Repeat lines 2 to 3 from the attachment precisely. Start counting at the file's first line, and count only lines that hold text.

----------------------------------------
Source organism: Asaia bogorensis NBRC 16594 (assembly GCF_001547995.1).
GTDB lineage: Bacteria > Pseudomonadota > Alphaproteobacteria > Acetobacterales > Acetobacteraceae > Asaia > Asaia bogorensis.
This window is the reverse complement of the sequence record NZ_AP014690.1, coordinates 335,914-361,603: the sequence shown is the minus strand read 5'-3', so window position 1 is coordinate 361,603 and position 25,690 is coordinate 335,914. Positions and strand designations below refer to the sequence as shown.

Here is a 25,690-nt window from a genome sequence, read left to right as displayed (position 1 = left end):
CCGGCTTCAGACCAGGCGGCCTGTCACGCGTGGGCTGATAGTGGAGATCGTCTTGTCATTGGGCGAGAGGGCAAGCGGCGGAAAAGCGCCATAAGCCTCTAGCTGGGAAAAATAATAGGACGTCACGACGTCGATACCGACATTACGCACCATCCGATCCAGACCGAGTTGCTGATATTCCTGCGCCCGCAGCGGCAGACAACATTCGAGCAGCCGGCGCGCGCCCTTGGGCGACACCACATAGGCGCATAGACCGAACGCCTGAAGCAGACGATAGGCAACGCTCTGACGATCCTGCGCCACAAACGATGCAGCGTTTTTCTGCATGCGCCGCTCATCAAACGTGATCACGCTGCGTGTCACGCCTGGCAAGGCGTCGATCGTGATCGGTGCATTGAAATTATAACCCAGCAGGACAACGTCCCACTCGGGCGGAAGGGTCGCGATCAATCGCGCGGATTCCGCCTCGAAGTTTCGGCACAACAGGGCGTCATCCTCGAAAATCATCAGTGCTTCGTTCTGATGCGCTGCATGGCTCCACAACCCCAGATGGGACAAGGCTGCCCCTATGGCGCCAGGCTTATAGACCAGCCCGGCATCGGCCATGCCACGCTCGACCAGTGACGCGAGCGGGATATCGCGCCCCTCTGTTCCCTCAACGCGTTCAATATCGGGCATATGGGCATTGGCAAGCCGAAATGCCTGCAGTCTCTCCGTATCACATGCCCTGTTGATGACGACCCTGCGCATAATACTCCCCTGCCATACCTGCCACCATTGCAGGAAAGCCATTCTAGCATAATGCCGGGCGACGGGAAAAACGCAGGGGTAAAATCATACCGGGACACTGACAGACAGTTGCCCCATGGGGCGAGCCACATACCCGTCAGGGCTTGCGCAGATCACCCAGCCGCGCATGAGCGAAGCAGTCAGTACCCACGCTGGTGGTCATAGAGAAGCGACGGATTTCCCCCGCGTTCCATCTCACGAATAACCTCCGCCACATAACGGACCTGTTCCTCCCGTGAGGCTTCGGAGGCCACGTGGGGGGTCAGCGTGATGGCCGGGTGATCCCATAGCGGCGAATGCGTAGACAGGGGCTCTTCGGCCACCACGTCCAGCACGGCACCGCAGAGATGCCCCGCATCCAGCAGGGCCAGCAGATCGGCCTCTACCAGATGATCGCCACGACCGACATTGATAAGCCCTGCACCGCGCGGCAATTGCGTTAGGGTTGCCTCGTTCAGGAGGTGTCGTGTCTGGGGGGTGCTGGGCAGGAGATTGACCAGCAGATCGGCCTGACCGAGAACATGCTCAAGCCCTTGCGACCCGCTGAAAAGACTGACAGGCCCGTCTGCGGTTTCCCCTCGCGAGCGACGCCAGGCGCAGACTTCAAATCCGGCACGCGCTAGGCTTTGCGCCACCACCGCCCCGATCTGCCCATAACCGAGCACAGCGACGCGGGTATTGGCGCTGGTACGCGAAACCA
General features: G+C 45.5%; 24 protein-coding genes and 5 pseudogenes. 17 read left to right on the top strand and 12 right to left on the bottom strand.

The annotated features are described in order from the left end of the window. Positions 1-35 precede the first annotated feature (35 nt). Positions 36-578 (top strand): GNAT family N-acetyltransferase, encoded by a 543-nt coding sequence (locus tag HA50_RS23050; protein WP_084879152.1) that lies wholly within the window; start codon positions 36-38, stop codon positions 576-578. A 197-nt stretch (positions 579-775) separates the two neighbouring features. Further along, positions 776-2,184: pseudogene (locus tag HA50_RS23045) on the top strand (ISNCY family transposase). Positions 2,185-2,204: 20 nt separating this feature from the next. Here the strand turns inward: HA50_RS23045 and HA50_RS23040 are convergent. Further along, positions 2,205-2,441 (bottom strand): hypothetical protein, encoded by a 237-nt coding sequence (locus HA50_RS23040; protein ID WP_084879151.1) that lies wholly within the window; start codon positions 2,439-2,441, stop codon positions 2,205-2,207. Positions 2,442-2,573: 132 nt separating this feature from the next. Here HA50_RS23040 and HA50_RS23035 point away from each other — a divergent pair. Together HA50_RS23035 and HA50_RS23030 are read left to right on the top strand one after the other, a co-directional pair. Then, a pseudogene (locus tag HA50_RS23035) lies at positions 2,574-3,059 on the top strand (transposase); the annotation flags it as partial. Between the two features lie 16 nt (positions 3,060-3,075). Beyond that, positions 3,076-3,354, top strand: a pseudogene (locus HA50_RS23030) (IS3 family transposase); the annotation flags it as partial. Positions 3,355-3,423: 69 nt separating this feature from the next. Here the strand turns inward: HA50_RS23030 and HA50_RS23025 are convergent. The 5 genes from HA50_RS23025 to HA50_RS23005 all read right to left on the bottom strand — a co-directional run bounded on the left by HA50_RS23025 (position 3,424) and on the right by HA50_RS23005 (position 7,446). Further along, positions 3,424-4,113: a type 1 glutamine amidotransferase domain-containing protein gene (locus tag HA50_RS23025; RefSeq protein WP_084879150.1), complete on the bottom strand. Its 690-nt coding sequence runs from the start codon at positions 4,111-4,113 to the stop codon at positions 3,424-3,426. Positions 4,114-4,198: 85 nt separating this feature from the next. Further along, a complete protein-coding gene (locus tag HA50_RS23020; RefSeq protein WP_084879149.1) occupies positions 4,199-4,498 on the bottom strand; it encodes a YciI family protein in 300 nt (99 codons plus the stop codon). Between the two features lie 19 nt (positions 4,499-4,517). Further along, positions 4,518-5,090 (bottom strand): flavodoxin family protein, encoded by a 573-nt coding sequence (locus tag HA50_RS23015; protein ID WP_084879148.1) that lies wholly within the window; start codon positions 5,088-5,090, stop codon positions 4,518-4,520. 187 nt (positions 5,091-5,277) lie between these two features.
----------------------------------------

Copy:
GTDB lineage: Bacteria > Pseudomonadota > Alphaproteobacteria > Acetobacterales > Acetobacteraceae > Asaia > Asaia bogorensis.
This window is the reverse complement of the sequence record NZ_AP014690.1, coordinates 335,914-361,603: the sequence shown is the minus strand read 5'-3', so window position 1 is coordinate 361,603 and position 25,690 is coordinate 335,914. Positions and strand designations below refer to the sequence as shown.